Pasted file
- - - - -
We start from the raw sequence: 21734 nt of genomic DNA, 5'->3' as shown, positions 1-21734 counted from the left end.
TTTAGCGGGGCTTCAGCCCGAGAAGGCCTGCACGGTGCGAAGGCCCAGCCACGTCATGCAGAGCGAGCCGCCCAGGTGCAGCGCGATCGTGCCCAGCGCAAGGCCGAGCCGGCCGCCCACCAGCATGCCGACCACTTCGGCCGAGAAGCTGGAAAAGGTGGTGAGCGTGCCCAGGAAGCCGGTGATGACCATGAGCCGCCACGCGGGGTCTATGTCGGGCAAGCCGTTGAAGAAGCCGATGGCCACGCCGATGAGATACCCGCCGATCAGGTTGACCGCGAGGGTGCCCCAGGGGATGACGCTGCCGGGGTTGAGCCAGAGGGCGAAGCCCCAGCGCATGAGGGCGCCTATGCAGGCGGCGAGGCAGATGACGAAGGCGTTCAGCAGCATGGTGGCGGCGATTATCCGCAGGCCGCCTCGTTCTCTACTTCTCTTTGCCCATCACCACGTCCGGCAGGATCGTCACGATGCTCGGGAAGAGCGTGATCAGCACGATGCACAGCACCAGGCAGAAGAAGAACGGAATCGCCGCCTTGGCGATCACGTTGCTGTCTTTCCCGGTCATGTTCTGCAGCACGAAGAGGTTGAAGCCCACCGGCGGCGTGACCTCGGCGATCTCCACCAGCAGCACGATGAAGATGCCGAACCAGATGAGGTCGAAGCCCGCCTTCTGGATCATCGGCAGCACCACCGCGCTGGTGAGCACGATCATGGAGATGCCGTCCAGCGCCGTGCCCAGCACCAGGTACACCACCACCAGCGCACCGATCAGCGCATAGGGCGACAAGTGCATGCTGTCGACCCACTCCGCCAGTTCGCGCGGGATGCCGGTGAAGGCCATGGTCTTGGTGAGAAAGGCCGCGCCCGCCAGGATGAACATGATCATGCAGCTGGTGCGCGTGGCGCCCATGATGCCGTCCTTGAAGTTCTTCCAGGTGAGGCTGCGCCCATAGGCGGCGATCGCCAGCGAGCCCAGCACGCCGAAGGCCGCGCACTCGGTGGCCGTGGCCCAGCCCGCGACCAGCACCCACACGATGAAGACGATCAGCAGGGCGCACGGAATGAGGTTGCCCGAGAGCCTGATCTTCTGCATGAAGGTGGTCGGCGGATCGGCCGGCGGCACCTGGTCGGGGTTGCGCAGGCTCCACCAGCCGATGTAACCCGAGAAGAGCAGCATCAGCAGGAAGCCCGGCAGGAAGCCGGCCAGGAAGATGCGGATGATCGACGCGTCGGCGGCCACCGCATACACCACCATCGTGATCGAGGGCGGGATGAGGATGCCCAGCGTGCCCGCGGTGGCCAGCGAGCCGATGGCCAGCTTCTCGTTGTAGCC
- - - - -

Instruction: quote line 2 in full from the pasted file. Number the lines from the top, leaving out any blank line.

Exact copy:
TTTAGCGGGGCTTCAGCCCGAGAAGGCCTGCACGGTGCGAAGGCCCAGCCACGTCATGCAGAGCGAGCCGCCCAGGTGCAGCGCGATCGTGCCCAGCGCAAGGCCGAGCCGGCCGCCCACCAGCATGCCGACCACTTCGGCCGAGAAGCTGGAAAAGGTGGTGAGCGTGCCCAGGAAGCCGGTGATGACCATGAGCCGCCACGCGGGGTCTATGTCGGGCAAGCCGTTGAAGAAGCCGATGGCCACGCCGATGAGATACCCGCCGATCAGGTTGACCGCGAGGGTGCCCCAGGGGATGACGCTGCCGGGGTTGAGCCAGAGGGCGAAGCCCCAGCGCATGAGGGCGCCTATGCAGGCGGCGAGGCAGATGACGAAGGCGTTCAGCAGCATGGTGGCGGCGATTATCCGCAGGCCGCCTCGTTCTCTACTTCTCTTTGCCCATCACCACGTCCGGCAGGATCGTCACGATGCTCGGGAAGAGCGTGATCAGCACGATGCACAGCACCAGGCAGAAGAAGAACGGAATCGCCGCCTTGGCGATCACGTTGCTGTCTTTCCCGGTCATGTTCTGCAGCACGAAGAGGTTGAAGCCCACCGGCGGCGTGACCTCGGCGATCTCCACCAGCAGCACGATGAAGATGCCGAACCAGATGAGGTCGAAGCCCGCCTTCTGGATCATCGGCAGCACCACCGCGCTGGTGAGCACGATCATGGAGATGCCGTCCAGCGCCGTGCCCAGCACCAGGTACACCACCACCAGCGCACCGATCAGCGCATAGGGCGACAAGTGCATGCTGTCGACCCACTCCGCCAGTTCGCGCGGGATGCCGGTGAAGGCCATGGTCTTGGTGAGAAAGGCCGCGCCCGCCAGGATGAACATGATCATGCAGCTGGTGCGCGTGGCGCCCATGATGCCGTCCTTGAAGTTCTTCCAGGTGAGGCTGCGCCCATAGGCGGCGATCGCCAGCGAGCCCAGCACGCCGAAGGCCGCGCACTCGGTGGCCGTGGCCCAGCCCGCGACCAGCACCCACACGATGAAGACGATCAGCAGGGCGCACGGAATGAGGTTGCCCGAGAGCCTGATCTTCTGCATGAAGGTGGTCGGCGGATCGGCCGGCGGCACCTGGTCGGGGTTGCGCAGGCTCCACCAGCCGATGTAACCCGAGAAGAGCAGCATCAGCAGGAAGCCCGGCAGGAAGCCGGCCAGGAAGATGCGGATGATCGACGCGTCGGCGGCCACCGCATACACCACCATCGTGATCGAGGGCGGGATGAGGATGCCCAGCGTGCCCGCGGTGGCCAGCGAGCCGATGGCCAGCTTCTCGTTGTAGCC